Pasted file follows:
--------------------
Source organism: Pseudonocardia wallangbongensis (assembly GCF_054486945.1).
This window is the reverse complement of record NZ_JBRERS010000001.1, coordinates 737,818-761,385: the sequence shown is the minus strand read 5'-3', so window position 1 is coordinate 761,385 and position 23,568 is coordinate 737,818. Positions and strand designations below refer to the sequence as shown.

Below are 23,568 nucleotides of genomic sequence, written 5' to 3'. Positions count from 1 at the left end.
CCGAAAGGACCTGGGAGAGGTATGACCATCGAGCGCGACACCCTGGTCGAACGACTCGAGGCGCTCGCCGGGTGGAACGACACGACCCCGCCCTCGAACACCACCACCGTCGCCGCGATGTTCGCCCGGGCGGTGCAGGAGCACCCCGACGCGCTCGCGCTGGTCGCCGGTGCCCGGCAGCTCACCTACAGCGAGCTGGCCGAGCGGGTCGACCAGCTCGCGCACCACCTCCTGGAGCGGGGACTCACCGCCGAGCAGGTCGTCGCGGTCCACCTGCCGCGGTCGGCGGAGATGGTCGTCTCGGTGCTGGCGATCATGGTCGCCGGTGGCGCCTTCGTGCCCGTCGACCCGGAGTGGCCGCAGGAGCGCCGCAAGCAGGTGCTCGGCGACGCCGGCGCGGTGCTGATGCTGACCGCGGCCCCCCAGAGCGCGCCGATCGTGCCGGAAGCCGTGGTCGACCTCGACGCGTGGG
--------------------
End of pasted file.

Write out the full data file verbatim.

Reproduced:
Source organism: Pseudonocardia wallangbongensis (assembly GCF_054486945.1).
This window is the reverse complement of record NZ_JBRERS010000001.1, coordinates 737,818-761,385: the sequence shown is the minus strand read 5'-3', so window position 1 is coordinate 761,385 and position 23,568 is coordinate 737,818. Positions and strand designations below refer to the sequence as shown.

Below are 23,568 nucleotides of genomic sequence, written 5' to 3'. Positions count from 1 at the left end.
CCGAAAGGACCTGGGAGAGGTATGACCATCGAGCGCGACACCCTGGTCGAACGACTCGAGGCGCTCGCCGGGTGGAACGACACGACCCCGCCCTCGAACACCACCACCGTCGCCGCGATGTTCGCCCGGGCGGTGCAGGAGCACCCCGACGCGCTCGCGCTGGTCGCCGGTGCCCGGCAGCTCACCTACAGCGAGCTGGCCGAGCGGGTCGACCAGCTCGCGCACCACCTCCTGGAGCGGGGACTCACCGCCGAGCAGGTCGTCGCGGTCCACCTGCCGCGGTCGGCGGAGATGGTCGTCTCGGTGCTGGCGATCATGGTCGCCGGTGGCGCCTTCGTGCCCGTCGACCCGGAGTGGCCGCAGGAGCGCCGCAAGCAGGTGCTCGGCGACGCCGGCGCGGTGCTGATGCTGACCGCGGCCCCCCAGAGCGCGCCGATCGTGCCGGAAGCCGTGGTCGACCTCGACGCGTGGG